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When my wife, Donna, came home, I could tell she was upset. When I asked her what was wrong, she broke down and cried.

“I slid on some ice and banged up our pickup,” she said.

It was the first new vehicle we had ever purchased. All of the others had been used cars I had struggled to keep running. Donna was especially upset because she was afraid I’d be mad. One of her best friends had recently wrecked their pickup, and her husband came unglued.

I went with Donna to look at the damage. The fender was bent against the tire, so I found a pry bar and used it to bend the fender back into place.

“There,” I said. “Almost as good as new. No one will even notice it.”

Donna smiled. “That might be a little stretch, but it does look better.” She then hugged me, mostly because she was happy I wasn’t upset. “Should we get it fixed?” she asked.

I shook my head. “Like I said, no one will even notice it.”

I never have been one for fancy cars. As long as the car gets me where I’m going without breaking down, I’m happy. I truly didn’t think anyone would notice the bent fender and the dented bumper because I didn’t.

The next summer, I took my son to a little league baseball game. I cheered along with all of the other parents. When it was over, we headed for home. I had just turned onto the long stretch of road leading out to the area where we lived when blue flashing lights came on behind us.

I couldn’t think of anything I had done wrong. I was sure I had stopped at the stop sign. I wasn’t going over the speed limit. I wondered if I had a light out or something. I pulled over as far onto the shoulder of the country road as I could.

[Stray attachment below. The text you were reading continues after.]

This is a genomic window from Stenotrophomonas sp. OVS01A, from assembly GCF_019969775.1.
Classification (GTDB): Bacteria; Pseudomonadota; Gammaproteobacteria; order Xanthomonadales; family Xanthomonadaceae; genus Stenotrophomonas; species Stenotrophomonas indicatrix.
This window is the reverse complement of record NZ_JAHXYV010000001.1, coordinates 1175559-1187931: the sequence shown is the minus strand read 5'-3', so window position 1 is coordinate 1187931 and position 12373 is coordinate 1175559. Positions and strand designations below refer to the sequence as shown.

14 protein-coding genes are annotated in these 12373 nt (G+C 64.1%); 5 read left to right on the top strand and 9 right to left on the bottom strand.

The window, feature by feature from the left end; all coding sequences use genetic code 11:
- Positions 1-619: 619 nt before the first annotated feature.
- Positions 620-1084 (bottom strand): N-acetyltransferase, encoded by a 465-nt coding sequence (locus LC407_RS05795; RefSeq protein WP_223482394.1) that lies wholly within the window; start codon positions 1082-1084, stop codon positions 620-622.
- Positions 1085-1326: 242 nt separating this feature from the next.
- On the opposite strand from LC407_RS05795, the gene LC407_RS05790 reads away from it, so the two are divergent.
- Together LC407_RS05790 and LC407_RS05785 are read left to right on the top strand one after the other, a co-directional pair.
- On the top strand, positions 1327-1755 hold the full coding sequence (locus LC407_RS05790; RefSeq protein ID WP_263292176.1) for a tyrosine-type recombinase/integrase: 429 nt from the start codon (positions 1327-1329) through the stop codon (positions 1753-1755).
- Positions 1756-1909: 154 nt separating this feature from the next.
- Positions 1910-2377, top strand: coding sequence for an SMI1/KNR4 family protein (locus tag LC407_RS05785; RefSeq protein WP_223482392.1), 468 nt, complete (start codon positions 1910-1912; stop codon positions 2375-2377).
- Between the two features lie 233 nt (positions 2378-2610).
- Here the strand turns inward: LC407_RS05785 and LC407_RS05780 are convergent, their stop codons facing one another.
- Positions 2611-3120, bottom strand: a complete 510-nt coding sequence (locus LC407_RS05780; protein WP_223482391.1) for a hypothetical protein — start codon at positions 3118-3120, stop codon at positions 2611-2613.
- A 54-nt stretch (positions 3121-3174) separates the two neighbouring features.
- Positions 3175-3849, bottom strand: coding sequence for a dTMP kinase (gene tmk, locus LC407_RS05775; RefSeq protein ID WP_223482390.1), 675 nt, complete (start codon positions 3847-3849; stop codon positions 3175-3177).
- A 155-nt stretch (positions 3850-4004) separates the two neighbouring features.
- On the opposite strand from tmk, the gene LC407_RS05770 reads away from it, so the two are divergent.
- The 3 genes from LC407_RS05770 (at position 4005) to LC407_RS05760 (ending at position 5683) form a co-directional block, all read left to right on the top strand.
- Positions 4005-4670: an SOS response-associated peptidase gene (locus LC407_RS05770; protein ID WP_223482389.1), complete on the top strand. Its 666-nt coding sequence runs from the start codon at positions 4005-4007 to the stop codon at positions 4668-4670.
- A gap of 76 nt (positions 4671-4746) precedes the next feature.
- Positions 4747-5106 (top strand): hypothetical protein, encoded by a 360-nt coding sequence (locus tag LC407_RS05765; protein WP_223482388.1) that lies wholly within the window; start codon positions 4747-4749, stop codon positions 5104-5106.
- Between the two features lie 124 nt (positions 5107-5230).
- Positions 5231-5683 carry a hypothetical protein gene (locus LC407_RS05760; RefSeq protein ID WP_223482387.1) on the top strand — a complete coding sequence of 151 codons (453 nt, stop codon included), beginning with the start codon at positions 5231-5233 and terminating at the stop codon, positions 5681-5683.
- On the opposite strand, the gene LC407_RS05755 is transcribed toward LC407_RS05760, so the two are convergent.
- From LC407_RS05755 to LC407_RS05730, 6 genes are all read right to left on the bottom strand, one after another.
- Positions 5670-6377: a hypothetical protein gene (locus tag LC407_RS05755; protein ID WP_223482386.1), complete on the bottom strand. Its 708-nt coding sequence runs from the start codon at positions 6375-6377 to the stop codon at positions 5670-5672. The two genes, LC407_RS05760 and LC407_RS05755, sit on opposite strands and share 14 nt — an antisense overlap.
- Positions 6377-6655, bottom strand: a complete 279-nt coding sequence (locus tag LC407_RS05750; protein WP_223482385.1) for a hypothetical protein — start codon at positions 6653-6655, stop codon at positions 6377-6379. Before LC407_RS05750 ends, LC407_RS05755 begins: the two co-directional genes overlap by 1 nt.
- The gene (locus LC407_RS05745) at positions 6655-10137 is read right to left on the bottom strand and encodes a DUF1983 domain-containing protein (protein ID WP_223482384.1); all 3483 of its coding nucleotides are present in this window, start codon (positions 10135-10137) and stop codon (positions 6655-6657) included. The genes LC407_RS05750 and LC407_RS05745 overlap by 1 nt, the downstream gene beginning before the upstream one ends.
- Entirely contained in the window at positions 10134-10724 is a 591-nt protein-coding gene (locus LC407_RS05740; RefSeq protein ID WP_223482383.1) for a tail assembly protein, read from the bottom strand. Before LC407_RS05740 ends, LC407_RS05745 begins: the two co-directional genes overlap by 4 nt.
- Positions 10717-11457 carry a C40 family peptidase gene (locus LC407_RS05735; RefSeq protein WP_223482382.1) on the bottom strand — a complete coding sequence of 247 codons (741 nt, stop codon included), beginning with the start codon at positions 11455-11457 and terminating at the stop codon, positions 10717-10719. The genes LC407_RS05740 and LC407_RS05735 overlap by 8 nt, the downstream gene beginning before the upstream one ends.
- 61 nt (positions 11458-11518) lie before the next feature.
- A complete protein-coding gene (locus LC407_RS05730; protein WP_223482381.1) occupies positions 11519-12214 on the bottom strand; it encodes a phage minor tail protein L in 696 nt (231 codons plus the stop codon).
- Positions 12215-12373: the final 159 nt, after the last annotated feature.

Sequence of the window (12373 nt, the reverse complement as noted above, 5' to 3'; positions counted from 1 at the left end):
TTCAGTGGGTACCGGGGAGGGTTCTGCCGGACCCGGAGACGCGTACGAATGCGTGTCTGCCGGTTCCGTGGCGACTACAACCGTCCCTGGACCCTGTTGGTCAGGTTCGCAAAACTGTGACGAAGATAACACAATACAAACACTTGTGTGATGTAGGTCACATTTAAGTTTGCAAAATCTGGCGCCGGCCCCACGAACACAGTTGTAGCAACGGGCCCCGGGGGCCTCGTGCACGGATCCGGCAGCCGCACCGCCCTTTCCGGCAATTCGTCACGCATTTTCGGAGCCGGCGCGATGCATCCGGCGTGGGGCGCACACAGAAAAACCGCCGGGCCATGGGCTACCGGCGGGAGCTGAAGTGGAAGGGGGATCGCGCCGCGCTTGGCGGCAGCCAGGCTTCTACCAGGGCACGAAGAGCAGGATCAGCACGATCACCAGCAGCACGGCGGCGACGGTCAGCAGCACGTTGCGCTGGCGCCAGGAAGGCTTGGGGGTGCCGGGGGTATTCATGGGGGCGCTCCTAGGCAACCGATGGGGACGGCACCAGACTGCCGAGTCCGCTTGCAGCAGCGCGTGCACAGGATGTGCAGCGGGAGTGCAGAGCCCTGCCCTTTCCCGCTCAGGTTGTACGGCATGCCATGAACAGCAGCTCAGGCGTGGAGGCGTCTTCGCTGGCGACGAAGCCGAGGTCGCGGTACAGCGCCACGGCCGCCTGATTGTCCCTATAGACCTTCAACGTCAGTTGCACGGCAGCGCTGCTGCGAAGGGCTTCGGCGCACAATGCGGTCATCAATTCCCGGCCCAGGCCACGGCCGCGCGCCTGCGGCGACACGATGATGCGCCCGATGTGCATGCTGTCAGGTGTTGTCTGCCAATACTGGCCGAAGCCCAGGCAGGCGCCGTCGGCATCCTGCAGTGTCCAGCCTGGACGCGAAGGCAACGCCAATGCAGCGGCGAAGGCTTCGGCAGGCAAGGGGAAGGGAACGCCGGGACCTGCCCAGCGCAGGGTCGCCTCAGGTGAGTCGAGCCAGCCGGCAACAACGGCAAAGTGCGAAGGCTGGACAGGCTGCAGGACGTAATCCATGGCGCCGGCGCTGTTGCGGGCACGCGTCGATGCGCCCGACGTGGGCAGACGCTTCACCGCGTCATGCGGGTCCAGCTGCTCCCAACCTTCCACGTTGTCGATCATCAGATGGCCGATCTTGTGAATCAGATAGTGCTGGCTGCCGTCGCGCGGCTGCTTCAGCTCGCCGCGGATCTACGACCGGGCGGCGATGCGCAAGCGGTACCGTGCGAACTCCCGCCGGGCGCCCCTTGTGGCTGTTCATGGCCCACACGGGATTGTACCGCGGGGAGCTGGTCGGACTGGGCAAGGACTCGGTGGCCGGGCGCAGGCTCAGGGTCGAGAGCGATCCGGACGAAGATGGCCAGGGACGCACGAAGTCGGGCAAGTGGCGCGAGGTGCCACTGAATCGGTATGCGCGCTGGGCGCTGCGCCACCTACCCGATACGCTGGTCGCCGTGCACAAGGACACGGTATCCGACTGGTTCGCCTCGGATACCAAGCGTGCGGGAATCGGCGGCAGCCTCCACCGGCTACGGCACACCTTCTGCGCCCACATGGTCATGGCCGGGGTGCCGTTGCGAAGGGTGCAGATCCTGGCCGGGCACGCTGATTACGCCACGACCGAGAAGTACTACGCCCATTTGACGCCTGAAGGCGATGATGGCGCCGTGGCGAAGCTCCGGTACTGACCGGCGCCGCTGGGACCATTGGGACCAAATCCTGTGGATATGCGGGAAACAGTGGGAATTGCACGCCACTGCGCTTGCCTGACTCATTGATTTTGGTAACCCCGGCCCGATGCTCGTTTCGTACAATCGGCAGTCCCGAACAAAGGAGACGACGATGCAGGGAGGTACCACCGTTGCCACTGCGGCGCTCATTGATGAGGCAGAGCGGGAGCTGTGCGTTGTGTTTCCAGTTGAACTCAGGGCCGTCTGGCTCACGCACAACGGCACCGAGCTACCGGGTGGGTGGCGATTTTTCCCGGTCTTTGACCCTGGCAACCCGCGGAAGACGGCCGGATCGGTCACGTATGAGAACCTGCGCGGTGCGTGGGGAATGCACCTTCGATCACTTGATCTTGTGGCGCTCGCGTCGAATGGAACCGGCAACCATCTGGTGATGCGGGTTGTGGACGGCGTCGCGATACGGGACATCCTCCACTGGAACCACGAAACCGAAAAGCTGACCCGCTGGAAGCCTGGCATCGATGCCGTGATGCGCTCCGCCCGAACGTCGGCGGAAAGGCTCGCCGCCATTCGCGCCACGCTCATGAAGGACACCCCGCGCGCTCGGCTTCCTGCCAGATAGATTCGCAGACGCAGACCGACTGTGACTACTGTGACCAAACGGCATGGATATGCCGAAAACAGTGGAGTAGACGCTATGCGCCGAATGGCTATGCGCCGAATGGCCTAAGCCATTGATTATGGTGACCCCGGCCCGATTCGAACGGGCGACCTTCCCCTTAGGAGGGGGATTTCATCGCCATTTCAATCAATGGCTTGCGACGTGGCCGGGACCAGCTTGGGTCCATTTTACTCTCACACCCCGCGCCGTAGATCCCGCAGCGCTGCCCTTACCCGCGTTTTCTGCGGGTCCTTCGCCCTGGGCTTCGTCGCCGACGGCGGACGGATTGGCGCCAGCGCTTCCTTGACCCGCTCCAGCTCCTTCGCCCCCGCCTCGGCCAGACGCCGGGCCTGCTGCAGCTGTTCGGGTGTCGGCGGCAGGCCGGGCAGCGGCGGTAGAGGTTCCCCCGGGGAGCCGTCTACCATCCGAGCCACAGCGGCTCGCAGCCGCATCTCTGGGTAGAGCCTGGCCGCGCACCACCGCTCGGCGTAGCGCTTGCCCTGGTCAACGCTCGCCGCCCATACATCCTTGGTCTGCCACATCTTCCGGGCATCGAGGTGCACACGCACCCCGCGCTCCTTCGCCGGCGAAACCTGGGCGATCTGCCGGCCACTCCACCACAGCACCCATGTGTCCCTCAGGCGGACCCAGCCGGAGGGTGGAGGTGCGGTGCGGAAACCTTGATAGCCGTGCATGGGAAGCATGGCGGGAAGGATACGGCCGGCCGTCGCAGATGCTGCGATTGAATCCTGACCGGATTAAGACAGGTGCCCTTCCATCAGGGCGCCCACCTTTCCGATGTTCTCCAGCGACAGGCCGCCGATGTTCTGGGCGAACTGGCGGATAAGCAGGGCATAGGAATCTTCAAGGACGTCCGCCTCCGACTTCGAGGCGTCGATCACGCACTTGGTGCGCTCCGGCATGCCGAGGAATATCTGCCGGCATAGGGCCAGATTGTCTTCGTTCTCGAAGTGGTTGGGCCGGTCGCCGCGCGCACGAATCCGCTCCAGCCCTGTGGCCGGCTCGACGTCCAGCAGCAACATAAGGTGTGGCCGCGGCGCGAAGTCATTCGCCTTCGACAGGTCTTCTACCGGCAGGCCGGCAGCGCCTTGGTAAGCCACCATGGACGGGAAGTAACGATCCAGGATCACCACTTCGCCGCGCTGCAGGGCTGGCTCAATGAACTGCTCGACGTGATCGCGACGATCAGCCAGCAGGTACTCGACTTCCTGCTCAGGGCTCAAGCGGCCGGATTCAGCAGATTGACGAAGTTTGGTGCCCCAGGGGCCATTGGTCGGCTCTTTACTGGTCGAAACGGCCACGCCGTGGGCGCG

The officer came up to the front of the pickup, and I rolled down my window. But he didn’t stop. Instead, he walked all the way around the front, keeping some distance between himself and my pickup. He then came up along the passenger side. He stopped and looked specifically at the dent, then nodded his head to a second officer. “Looks like we got the right one,” he said.

The first officer walked around to my side again, once more keeping plenty of distance as he came around the front. He came up to my window. Meanwhile, his partner stood near the back and drew his gun.

“Where did you get the smashed fender and the dent in your bumper?” the first officer asked.

“My wife slid off of the road and hit a fence post last winter,” I replied.

“Right,” he said sarcastically. “Let me see your driver’s license.”

I was confused by his attitude, but I handed over my license. He looked at it then said, “You actually got the dents from knocking down mailboxes, didn’t you?”

That really surprised me, and I told him I most certainly had not.

“We have a report,” he said, “of a pickup in this vicinity running down mailboxes, and the description matches yours exactly. We find your pickup is dented in the exact spot where the report said the pickup was dented. And you expect us to believe your wife slid off the road and hit a post? I think you need to step out of the vehicle.”

I did as I was told, and as I stood there, he asked, “And what have you been doing for the last hour?”

“I’ve been with my son at his baseball game,” I replied.

The officer looked in, and for the first time he noticed my son in his baseball uniform. Just then their car radio said, “Cancel that last call. The person knocking over mailboxes has been apprehended.”

The second officer put his gun away. The first officer handed me back my license and said, “I suggest you get that dent fixed.”

As I climbed into my pickup, I decided the dent might be a little more noticeable than I thought.